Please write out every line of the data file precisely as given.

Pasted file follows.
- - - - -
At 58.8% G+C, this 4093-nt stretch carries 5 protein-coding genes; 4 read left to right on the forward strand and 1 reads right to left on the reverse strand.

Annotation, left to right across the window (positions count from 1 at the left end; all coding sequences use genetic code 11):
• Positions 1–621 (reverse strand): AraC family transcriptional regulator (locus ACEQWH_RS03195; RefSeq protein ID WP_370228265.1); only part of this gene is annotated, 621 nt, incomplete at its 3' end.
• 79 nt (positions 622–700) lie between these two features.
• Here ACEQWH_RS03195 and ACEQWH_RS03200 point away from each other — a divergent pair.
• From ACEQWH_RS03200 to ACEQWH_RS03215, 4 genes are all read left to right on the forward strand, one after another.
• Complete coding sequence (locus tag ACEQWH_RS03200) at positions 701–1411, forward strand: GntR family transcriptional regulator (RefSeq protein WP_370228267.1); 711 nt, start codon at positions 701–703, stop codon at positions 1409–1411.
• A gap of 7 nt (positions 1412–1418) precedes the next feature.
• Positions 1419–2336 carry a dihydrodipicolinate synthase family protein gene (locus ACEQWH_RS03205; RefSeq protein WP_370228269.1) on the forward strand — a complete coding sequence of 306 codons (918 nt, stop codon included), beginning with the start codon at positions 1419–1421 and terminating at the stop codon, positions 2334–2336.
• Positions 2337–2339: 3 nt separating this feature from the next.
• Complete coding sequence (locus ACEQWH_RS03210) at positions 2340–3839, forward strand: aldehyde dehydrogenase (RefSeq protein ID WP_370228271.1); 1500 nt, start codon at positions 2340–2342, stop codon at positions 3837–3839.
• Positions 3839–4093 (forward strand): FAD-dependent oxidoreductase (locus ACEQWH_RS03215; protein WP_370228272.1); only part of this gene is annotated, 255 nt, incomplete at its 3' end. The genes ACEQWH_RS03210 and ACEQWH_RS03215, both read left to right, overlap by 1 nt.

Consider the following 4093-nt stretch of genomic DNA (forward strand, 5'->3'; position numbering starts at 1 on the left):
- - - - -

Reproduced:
At 58.8% G+C, this 4093-nt stretch carries 5 protein-coding genes; 4 read left to right on the forward strand and 1 reads right to left on the reverse strand.

Annotation, left to right across the window (positions count from 1 at the left end; all coding sequences use genetic code 11):
• Positions 1–621 (reverse strand): AraC family transcriptional regulator (locus ACEQWH_RS03195; RefSeq protein ID WP_370228265.1); only part of this gene is annotated, 621 nt, incomplete at its 3' end.
• 79 nt (positions 622–700) lie between these two features.
• Here ACEQWH_RS03195 and ACEQWH_RS03200 point away from each other — a divergent pair.
• From ACEQWH_RS03200 to ACEQWH_RS03215, 4 genes are all read left to right on the forward strand, one after another.
• Complete coding sequence (locus tag ACEQWH_RS03200) at positions 701–1411, forward strand: GntR family transcriptional regulator (RefSeq protein WP_370228267.1); 711 nt, start codon at positions 701–703, stop codon at positions 1409–1411.
• A gap of 7 nt (positions 1412–1418) precedes the next feature.
• Positions 1419–2336 carry a dihydrodipicolinate synthase family protein gene (locus ACEQWH_RS03205; RefSeq protein WP_370228269.1) on the forward strand — a complete coding sequence of 306 codons (918 nt, stop codon included), beginning with the start codon at positions 1419–1421 and terminating at the stop codon, positions 2334–2336.
• Positions 2337–2339: 3 nt separating this feature from the next.
• Complete coding sequence (locus ACEQWH_RS03210) at positions 2340–3839, forward strand: aldehyde dehydrogenase (RefSeq protein ID WP_370228271.1); 1500 nt, start codon at positions 2340–2342, stop codon at positions 3837–3839.
• Positions 3839–4093 (forward strand): FAD-dependent oxidoreductase (locus ACEQWH_RS03215; protein WP_370228272.1); only part of this gene is annotated, 255 nt, incomplete at its 3' end. The genes ACEQWH_RS03210 and ACEQWH_RS03215, both read left to right, overlap by 1 nt.

Consider the following 4093-nt stretch of genomic DNA (forward strand, 5'->3'; position numbering starts at 1 on the left):